Libya's interim government says a ceasefire has been reached in a six-day conflict between two tribes that has claimed some 150 lives in the southern city of Sabha. However, the violence exposes the government's tenuous grasp in the country.
Premier Minister Abdel Rahim al-Kib told reporters in the capital Tripoli that "calm now prevails in Sabha." Previous ceasefires had been announced throughout the week, but collapsed within hours each time, as deep-seated local tensions erupted into violence.
The conflict in Sabha is between the indigenous Arabic population and the Tubu, a tribe that stretches through Niger, Chad and Libya itself, though its members are regarded as outsiders by many in the city.
Residents of the oasis say that the rivalry burst into open conflict Monday after a Tubu shot a member of the Arab Abu Seif tribe. Further aggravating the conflict, a delegation of Tubu elders and armed men heading to reconciliation talks were ambushed. The violence escalated as more and more families were dragged into a deadly blood feud that killed almost 150 people. In addition to the dead, more than four hundred have been injured, overwhelming local hospitals.
Sabha residents say the two groups exchanged fire with automatic rifles, mortars, and rockets. Tubu tribal spokesman Mohammed Lino said some 70 Tubu homes were torched and 100 families were forced to flee the city during the past week of violence. Some families from Sabha said they fled the city by foot as bullets whizzed by, sometimes striking women and children.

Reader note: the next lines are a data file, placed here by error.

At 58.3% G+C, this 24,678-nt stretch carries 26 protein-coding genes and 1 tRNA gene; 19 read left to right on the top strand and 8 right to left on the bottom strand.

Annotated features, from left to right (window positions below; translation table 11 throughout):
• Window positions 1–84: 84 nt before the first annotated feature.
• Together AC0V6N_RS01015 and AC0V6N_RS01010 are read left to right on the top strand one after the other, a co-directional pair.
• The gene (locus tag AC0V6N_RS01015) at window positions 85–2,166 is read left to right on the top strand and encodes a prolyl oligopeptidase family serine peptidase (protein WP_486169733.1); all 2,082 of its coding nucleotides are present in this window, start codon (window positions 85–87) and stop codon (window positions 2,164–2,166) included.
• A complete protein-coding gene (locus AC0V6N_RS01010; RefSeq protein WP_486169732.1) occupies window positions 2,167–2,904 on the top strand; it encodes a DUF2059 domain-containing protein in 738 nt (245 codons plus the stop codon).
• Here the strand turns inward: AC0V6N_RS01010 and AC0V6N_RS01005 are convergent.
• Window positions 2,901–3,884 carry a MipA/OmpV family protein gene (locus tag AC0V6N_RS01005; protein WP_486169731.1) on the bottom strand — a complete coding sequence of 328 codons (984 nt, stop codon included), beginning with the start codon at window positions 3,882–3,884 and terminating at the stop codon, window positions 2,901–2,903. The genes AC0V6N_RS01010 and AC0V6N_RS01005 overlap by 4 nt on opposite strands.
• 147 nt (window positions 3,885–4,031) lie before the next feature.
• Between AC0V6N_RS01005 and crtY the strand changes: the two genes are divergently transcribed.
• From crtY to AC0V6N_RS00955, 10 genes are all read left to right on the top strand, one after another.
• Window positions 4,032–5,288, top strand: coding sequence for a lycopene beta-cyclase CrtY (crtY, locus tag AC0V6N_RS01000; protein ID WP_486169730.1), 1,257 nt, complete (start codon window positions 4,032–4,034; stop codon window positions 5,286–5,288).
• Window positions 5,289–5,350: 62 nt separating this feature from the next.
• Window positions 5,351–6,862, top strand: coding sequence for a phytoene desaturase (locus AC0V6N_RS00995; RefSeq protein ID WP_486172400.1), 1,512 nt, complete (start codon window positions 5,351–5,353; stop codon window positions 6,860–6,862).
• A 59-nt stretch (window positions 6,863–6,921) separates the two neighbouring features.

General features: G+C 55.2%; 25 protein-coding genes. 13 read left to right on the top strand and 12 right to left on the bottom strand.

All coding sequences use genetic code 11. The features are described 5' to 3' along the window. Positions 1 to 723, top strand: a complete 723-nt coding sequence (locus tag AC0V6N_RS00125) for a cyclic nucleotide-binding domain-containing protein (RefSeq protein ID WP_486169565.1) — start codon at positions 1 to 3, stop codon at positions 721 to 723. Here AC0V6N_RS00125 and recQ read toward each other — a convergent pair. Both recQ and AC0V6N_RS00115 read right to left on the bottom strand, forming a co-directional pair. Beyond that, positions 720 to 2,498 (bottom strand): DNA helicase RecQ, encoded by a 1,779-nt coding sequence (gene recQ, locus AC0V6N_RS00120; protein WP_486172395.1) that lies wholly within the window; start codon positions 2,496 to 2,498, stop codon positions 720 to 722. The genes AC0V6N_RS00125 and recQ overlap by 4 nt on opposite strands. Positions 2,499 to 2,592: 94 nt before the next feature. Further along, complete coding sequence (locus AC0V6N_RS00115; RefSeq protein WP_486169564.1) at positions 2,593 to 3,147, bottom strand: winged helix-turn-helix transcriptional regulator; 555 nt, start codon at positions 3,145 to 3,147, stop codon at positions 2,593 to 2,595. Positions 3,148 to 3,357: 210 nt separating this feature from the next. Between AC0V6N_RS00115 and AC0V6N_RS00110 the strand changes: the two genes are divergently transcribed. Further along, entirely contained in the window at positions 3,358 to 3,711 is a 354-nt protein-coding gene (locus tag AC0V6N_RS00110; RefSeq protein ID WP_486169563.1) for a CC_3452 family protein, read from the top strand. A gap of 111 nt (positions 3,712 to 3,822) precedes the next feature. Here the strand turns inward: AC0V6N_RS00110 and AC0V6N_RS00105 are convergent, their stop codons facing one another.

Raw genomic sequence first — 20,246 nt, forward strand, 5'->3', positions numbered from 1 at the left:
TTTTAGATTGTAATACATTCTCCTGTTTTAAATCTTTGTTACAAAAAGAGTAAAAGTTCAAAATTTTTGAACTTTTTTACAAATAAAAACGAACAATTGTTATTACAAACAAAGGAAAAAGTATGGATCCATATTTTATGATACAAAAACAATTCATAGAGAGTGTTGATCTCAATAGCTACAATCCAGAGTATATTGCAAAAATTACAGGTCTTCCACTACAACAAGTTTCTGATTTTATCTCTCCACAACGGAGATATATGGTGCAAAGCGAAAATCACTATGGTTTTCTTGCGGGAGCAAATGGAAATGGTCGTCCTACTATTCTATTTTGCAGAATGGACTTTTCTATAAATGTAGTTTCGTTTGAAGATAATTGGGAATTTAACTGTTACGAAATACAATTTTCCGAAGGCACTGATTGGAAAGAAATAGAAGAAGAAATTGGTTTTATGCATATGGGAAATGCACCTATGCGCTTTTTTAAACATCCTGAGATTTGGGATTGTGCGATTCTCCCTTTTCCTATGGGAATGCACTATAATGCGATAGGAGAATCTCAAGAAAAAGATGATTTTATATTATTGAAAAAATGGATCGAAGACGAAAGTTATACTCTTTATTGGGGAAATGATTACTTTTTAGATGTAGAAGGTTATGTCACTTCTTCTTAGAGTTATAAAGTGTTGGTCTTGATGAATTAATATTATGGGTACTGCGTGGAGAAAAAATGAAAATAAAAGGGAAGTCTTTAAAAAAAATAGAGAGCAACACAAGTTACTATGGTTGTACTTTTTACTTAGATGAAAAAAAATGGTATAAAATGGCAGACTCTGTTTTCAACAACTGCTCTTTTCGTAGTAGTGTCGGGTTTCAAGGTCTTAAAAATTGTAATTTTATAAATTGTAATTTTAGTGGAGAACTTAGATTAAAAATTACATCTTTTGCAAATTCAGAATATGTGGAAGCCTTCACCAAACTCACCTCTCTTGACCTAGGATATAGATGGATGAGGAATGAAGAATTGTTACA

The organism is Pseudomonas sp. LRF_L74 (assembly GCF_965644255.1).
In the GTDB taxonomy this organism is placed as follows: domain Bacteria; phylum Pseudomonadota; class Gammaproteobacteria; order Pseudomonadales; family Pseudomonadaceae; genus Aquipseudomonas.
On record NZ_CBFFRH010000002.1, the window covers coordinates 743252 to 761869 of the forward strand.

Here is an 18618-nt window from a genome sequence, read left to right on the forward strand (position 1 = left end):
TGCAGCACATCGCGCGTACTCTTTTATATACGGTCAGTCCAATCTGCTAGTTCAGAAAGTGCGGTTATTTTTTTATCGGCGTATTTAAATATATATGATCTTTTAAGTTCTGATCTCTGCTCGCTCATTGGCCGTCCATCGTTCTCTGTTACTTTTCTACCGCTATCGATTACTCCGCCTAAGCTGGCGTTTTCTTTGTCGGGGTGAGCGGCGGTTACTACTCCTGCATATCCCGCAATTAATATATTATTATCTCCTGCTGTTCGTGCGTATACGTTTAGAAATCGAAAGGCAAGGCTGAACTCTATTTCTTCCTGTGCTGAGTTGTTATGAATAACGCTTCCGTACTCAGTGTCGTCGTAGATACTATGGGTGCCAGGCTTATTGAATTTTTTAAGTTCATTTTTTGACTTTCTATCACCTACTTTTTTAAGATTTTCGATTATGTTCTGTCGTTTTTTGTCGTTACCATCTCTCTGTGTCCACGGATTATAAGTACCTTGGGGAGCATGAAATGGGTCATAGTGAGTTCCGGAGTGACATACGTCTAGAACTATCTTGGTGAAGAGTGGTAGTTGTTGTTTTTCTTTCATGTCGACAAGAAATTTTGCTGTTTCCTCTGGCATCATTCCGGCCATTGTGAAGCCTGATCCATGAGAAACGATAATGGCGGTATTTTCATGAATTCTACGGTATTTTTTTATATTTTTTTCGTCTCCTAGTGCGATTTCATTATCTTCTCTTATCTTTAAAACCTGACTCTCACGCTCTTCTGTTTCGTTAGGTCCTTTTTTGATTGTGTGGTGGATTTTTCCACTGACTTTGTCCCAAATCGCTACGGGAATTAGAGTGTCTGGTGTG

Libya's Tubu have kinsmen living across the border in Chad, and the defense ministry said Saturday that it sent a number of militiamen and national army soldiers to the country's southern border in case other African tribes tried to join the fight. Other militiamen as well as tribal chiefs from around Libya were dispatched to Sabha over the past few days. On Thursday, a cease-fire was reportedly brokered that residents say has held in the city, though not outside.
Although Libya’s National Transitional Council nominally controls all of the country, in practice it has struggled to integrate the disparate tribal militias who fought Gaddafi into a single national force. As a result, large parts of Libya have disintegrated into separate fiefdoms.
The clashes in the oasis region some 650 kilometers south of Tripoli show the fragile authority of the Libyan government, particularly in the isolated settlements that dot the southern desert. With only a nascent national army and police force, Libya's ruling National Transitional Council relies on militias comprised of former rebels to keep the peace. However, the country's vast distances make it difficult to deploy them to trouble spots.
The Council has already been accused of passivity, but no-one knows for sure if it actually has the manpower to resolve a conflict in a city that far away from the capital.
The Sabha conflict is not the first major outbreak of violence. Clashes in Al Kufra, also involving the Tubu, killed more than a hundred people last month.